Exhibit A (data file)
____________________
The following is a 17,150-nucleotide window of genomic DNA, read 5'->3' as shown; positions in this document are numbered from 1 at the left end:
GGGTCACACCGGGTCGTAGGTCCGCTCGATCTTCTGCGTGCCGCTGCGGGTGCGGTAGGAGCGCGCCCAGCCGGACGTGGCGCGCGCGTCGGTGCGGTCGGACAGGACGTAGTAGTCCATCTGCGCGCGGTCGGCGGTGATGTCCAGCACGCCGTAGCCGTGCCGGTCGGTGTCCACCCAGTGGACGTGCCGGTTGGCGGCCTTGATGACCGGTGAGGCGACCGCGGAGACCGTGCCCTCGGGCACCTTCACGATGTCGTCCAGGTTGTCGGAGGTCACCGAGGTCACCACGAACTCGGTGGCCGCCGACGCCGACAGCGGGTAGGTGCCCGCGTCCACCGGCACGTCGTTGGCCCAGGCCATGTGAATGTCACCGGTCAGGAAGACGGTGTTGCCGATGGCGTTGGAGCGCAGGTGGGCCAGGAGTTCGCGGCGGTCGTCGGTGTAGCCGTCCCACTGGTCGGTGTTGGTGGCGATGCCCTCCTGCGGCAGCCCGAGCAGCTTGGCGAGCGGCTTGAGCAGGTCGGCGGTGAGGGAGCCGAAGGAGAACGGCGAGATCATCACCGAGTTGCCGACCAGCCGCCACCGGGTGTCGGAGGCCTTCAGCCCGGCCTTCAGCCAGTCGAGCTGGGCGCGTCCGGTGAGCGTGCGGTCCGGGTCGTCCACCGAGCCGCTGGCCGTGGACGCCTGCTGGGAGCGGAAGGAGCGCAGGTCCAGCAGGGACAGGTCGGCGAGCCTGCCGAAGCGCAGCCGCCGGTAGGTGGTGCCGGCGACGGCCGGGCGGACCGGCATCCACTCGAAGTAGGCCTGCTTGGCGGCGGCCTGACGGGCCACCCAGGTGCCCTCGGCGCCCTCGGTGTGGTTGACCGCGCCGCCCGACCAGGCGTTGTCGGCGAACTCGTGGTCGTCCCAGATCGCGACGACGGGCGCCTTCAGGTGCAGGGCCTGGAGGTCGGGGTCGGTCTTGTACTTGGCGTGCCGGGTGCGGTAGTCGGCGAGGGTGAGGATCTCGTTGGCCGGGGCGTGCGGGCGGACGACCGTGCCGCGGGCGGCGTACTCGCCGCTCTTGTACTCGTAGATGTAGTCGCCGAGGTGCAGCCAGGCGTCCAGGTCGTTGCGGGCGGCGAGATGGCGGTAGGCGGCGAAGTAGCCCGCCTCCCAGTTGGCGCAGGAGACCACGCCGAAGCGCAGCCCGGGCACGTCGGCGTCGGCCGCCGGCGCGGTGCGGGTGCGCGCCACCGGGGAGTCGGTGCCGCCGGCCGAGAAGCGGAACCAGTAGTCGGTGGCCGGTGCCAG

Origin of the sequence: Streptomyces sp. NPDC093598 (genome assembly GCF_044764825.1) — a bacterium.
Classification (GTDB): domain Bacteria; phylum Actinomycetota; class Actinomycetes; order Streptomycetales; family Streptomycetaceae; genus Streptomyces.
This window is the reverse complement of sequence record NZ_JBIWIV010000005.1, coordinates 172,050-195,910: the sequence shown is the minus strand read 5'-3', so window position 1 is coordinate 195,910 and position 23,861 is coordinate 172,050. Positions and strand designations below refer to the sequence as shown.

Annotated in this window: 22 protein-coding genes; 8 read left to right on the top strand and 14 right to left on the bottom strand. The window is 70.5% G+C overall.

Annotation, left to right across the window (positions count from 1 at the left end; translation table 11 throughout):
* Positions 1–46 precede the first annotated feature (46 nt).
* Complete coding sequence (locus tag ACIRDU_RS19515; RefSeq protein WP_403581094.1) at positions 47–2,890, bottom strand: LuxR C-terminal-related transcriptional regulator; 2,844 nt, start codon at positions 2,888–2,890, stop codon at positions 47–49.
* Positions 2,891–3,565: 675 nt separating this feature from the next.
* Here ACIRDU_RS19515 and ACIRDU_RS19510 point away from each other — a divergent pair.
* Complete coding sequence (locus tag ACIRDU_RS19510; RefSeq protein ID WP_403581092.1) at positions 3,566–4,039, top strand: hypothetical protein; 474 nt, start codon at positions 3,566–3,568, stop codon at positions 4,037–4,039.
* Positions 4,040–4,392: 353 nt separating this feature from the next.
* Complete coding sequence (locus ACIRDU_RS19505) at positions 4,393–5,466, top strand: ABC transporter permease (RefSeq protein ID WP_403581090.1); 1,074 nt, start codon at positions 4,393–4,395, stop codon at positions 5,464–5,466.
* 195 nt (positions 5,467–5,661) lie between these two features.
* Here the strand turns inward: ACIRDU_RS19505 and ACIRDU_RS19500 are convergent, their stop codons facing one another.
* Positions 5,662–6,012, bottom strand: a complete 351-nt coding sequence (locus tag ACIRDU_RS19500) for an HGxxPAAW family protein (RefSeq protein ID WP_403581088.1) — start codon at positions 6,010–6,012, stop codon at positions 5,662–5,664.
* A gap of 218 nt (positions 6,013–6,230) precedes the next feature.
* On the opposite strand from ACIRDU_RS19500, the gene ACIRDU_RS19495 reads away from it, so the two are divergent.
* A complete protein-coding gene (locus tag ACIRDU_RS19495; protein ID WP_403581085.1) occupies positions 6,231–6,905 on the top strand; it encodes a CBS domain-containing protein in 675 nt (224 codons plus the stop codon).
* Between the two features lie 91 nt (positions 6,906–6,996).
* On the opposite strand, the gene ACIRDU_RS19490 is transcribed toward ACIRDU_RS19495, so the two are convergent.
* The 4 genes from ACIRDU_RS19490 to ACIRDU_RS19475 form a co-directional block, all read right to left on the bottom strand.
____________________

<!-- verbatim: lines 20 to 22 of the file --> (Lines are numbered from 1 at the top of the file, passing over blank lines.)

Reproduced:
* A complete protein-coding gene (locus tag ACIRDU_RS19495; protein ID WP_403581085.1) occupies positions 6,231–6,905 on the top strand; it encodes a CBS domain-containing protein in 675 nt (224 codons plus the stop codon).
* Between the two features lie 91 nt (positions 6,906–6,996).
* On the opposite strand, the gene ACIRDU_RS19490 is transcribed toward ACIRDU_RS19495, so the two are convergent.